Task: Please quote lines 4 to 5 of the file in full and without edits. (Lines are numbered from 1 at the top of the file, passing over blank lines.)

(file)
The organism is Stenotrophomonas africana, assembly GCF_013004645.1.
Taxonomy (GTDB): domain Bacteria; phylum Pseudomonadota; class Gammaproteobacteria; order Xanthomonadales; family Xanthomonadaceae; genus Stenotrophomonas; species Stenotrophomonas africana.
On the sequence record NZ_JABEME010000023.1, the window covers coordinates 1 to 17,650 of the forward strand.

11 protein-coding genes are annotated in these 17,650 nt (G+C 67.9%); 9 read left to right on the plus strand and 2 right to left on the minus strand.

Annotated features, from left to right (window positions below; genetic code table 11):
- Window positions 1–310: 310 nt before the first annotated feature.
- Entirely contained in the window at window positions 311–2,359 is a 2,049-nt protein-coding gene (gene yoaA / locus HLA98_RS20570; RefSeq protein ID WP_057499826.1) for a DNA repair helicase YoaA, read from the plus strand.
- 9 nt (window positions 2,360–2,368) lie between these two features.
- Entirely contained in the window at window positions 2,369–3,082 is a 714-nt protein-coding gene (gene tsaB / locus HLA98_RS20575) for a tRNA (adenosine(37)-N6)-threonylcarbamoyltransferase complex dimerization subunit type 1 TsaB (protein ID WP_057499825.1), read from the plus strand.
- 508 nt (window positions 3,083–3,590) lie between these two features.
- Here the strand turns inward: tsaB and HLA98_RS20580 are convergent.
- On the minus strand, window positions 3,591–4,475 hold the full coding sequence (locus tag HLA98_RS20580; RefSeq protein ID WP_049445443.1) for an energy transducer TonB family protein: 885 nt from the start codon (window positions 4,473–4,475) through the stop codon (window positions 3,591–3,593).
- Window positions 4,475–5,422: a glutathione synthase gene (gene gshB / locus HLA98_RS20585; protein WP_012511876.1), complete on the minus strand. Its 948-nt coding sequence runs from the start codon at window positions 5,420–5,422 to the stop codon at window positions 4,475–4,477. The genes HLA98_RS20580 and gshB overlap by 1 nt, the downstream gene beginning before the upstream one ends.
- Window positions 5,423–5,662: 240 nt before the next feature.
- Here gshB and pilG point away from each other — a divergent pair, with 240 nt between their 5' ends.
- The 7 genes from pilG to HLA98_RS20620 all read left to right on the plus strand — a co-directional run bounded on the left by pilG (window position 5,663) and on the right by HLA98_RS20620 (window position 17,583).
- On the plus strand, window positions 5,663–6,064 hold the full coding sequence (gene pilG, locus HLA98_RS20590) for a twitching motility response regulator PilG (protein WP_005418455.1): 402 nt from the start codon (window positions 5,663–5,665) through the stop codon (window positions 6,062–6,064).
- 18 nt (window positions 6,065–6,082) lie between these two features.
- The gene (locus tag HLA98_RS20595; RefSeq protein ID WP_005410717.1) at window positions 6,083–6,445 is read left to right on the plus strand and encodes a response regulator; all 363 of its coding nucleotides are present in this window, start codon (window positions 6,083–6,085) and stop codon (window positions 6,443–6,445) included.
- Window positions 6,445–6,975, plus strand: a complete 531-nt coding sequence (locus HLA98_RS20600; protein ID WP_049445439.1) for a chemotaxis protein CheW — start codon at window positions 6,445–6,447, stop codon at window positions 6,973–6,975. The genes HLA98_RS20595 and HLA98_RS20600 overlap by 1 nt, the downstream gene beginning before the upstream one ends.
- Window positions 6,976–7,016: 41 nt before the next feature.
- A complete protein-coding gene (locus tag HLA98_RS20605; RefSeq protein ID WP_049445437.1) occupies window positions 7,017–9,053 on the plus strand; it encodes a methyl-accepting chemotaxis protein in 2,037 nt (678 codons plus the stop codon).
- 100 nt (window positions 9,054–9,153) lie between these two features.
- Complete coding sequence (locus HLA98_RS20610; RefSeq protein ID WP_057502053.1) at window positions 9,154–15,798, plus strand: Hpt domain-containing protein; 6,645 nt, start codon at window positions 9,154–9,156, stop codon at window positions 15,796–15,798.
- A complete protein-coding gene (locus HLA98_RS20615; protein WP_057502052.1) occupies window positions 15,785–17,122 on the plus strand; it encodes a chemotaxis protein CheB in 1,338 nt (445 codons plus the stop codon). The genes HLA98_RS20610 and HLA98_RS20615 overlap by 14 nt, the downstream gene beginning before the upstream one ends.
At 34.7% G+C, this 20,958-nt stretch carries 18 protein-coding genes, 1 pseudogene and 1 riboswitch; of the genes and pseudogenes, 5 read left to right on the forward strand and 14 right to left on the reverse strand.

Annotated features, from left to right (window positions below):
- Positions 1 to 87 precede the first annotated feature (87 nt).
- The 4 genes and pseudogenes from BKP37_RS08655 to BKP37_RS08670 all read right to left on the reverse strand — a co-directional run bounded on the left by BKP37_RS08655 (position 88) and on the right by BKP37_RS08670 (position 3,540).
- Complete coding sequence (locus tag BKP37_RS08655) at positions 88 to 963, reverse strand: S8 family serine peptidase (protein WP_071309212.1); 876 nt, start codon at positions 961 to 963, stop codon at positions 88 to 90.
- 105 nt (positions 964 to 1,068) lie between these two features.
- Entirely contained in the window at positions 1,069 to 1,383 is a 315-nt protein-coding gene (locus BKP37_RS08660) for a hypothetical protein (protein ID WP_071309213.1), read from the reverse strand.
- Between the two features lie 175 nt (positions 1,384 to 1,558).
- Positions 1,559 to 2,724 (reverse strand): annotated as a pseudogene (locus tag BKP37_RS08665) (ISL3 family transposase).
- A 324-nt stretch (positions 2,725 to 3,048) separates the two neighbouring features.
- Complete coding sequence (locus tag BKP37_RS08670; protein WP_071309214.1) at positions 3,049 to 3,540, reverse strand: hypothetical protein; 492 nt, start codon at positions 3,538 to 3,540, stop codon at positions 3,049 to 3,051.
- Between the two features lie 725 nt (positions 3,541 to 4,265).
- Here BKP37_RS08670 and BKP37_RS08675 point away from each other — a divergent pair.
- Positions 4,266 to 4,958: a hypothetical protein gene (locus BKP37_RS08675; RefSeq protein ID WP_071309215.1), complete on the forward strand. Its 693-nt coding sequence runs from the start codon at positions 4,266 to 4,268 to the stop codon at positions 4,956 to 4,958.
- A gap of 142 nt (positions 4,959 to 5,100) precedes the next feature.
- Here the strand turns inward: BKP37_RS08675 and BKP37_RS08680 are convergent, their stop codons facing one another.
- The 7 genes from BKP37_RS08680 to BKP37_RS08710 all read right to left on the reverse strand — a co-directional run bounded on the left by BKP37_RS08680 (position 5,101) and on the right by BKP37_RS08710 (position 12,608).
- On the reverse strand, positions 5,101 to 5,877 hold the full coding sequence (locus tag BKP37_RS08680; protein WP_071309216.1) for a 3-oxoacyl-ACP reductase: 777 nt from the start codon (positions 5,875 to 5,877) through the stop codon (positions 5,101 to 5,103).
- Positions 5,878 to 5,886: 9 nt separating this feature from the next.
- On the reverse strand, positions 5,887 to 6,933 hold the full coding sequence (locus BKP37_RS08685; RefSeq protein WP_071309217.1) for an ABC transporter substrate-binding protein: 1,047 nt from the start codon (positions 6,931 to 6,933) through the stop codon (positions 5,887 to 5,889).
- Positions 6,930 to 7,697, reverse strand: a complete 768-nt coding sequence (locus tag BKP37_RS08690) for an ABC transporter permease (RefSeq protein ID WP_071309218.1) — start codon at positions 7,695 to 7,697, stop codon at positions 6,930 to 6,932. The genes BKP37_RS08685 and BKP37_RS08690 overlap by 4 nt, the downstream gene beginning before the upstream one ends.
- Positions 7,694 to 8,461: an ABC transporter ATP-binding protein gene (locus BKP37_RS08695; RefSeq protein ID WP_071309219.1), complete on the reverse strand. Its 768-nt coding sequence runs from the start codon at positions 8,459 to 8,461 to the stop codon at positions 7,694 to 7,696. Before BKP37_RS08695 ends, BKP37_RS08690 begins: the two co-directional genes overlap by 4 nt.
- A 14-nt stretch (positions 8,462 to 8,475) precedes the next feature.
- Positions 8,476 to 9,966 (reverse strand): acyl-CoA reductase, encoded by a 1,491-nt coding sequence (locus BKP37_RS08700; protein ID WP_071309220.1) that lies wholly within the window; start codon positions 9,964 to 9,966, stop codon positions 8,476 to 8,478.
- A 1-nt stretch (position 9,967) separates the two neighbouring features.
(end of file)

11 protein-coding genes are annotated in these 17,650 nt (G+C 67.9%); 9 read left to right on the plus strand and 2 right to left on the minus strand.

Annotated features, from left to right (window positions below; genetic code table 11):